I have worked with many businesses in a consulting capacity. The primary focus was to find out how to get change happening.
Often there was no real problem with identifying change. There was sometimes an issue around knowing how to change, or managing the change. There was very often an issue with getting the job done.
Their lists of improvement actions weren’t moving. Building up actions like this can be overwhelming for many. Seeing the actions build up and not progress can be demotivating.
There is a bigger issue here though…
If the list of improvements don’t get actioned then a bad habit can build…
This bad habit can:
- Take the (good) pressure off the change process.
- Make it OK to ignore the process of improvement.
- Leak out to other lists, stopping management tasks from happening.
- Impede the rate you reach your objectives.
So, the question here is “how do we get our improvement actions back on track?”.
Let me share with you a few different methods you can consider to get stuck improvements moving.
Nibbling change with the Kaizen approach
Kaizen is not only a Japanese word for continuous improvement. It embodies the idea of making change palatable. It approaches change by helping it to fly under the radar, so that the ‘fight or flight’ response doesn’t kick in.
When this response kicks in, when the size of the task seems too great people do one of two things. Some (the minority) will take on the challenge. The majority, the rest of us, procrastinate. We do anything but tackle the mound of work infront of us.
Kaizen is a simple strategy. Break up the task into small, bite size, pieces. As progress gets made, confidence builds. As confidence builds, activity accelerates. Kaizen might look like a slow approach, but it can speed up pretty fast. It can help you reach your goals faster than you could have thought.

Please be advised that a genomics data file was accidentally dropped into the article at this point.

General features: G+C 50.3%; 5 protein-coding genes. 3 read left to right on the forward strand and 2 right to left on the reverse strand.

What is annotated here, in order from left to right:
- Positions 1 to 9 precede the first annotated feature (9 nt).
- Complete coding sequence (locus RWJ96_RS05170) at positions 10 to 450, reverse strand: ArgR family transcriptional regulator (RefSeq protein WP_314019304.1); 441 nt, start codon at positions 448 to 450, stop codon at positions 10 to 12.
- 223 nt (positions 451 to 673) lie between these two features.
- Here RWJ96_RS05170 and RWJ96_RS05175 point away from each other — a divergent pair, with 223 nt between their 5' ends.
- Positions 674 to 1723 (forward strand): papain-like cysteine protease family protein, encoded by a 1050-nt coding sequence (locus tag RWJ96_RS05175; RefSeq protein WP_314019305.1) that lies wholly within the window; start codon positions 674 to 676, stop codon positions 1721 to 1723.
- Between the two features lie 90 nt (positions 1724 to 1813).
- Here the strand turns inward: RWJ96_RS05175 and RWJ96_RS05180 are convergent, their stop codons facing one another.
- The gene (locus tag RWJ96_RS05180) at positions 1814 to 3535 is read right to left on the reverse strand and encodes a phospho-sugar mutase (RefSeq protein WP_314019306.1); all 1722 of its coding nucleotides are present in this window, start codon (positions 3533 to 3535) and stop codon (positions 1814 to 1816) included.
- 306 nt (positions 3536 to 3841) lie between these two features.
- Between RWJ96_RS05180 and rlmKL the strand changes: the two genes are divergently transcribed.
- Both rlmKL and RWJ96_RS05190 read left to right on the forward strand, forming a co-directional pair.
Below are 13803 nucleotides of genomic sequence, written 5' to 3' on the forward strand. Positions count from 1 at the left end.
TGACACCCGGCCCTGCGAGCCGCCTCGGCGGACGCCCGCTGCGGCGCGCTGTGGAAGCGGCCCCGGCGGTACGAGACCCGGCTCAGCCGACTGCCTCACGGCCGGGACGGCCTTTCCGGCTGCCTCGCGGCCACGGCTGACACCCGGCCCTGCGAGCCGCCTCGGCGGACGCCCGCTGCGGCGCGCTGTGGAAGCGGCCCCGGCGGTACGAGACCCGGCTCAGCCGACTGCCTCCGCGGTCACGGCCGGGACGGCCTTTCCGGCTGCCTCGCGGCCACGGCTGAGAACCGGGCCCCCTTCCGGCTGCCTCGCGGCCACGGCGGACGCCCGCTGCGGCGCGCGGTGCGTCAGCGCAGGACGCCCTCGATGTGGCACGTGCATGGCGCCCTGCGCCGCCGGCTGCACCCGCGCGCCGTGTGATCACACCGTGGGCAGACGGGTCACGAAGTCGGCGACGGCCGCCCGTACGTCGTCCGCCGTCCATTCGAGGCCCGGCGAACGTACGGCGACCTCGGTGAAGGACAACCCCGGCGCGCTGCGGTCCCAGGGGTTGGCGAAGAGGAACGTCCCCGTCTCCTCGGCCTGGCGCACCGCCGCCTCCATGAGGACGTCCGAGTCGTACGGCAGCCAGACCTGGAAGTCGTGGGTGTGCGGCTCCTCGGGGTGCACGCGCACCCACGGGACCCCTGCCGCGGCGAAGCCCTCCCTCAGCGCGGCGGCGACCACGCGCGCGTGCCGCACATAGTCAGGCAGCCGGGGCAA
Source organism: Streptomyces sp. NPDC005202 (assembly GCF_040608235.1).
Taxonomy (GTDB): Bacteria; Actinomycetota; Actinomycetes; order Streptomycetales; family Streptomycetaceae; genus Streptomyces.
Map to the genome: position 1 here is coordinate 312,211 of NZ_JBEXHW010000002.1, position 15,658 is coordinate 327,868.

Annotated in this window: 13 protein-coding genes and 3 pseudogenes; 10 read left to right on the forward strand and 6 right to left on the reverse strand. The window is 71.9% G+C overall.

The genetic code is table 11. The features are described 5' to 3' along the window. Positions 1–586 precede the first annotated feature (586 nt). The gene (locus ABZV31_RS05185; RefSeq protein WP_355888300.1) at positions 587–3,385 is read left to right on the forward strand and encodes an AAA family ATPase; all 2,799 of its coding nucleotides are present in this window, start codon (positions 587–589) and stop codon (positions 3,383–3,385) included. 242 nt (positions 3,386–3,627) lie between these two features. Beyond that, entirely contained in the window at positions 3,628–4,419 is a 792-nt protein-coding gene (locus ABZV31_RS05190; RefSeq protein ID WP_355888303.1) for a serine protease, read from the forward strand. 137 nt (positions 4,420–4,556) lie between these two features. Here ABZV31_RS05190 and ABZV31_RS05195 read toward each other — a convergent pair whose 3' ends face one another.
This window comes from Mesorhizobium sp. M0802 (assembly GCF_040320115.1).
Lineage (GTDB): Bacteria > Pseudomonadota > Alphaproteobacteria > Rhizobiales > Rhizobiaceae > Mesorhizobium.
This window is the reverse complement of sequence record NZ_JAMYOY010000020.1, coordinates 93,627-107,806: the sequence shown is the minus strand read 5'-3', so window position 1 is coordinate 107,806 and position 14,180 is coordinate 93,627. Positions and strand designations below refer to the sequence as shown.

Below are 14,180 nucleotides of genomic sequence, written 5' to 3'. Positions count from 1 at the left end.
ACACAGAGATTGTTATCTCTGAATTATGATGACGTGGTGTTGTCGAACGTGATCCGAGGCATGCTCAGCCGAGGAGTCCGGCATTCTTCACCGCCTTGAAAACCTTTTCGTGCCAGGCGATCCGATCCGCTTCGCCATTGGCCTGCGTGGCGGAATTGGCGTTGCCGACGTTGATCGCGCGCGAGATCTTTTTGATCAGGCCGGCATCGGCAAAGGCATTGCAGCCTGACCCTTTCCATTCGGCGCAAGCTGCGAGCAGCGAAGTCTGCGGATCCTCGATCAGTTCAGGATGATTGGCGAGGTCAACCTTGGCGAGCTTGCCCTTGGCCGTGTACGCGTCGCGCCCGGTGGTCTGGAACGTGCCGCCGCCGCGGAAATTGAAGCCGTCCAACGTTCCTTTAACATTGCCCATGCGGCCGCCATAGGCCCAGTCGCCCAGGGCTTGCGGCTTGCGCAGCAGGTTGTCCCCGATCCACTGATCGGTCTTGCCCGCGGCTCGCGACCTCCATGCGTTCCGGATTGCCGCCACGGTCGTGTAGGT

Parking some of the opportunities
Focusing on a smaller section of the action list might be enough for your team to become comfortable. Think of this being like an iceberg. Work on the visible section only, obscure the large mass.
As you close out actions, let some more into the visible part of the list. This is a strategy that ties in beautifully with the previous idea.
Don’t hide the actions forever. Regulate the flow of their completion in a controlled way!
As a manager, you might need to schedule time for your team. If the actions are important, making time is appropriate.
(If the actions aren’t important, why are they on your list in the first place?)
Following the Kaizen approach, start small. Don’t try blocking out half a day if you know that you will have ongoing interruptions. Start with ten minutes, or half an hour once a week. Build up as you are able to.
Little and often is better, in most cases, than infrequent chunks of time. If you pick the right actions, you might actually free up some time from your normal schedule.
Use the start of the working day
Parkinson’s Law is a funny thing, isn’t it?
“Work expands to fill the time available” is a good summary of the law. How do we use this to get our actions moving again?
The logic here is that you should use some of your working time at the start of the day. This implies that you should still have enough time for everything else.
Now, mathematically you can disaprove this. The reality is that you focus in a different way. You use your time in a more efficient and effective way. You get more done.
We know that leaving important actions to the end of the day doesn’t work. It takes discipline to use this approach, but it certainly produces results!
Get a ‘task buddy’ (including ‘the hour of pain’)
My last point is to find a buddy to help you on your journey.
Sometimes you need someone to bounce ideas off. Sometimes you need help. Sometimes you need someone to buy you some time.
Let’s focus on the last point for a moment.
You could find a buddy to take your calls for an hour, to let you get your head down with closing out actions. This hour, used in a wise way, could be super productive. Change could happen at a rapid rate.
To make this work, you pay back the hour. Take their calls, on top of your own. Take the ‘hour of pain’ as the results are worth it.
I have used this approach, so have my clients. It works. Yes, effective teamwork can deliver great results!
Getting actions moving again doesn’t have to be an ordeal. Try out the ideas put forward above and see if you can start to make progress. These ideas work whatever actions you are trying to close out.
Closing out your business objectives, management actions or improvements has never been easier!
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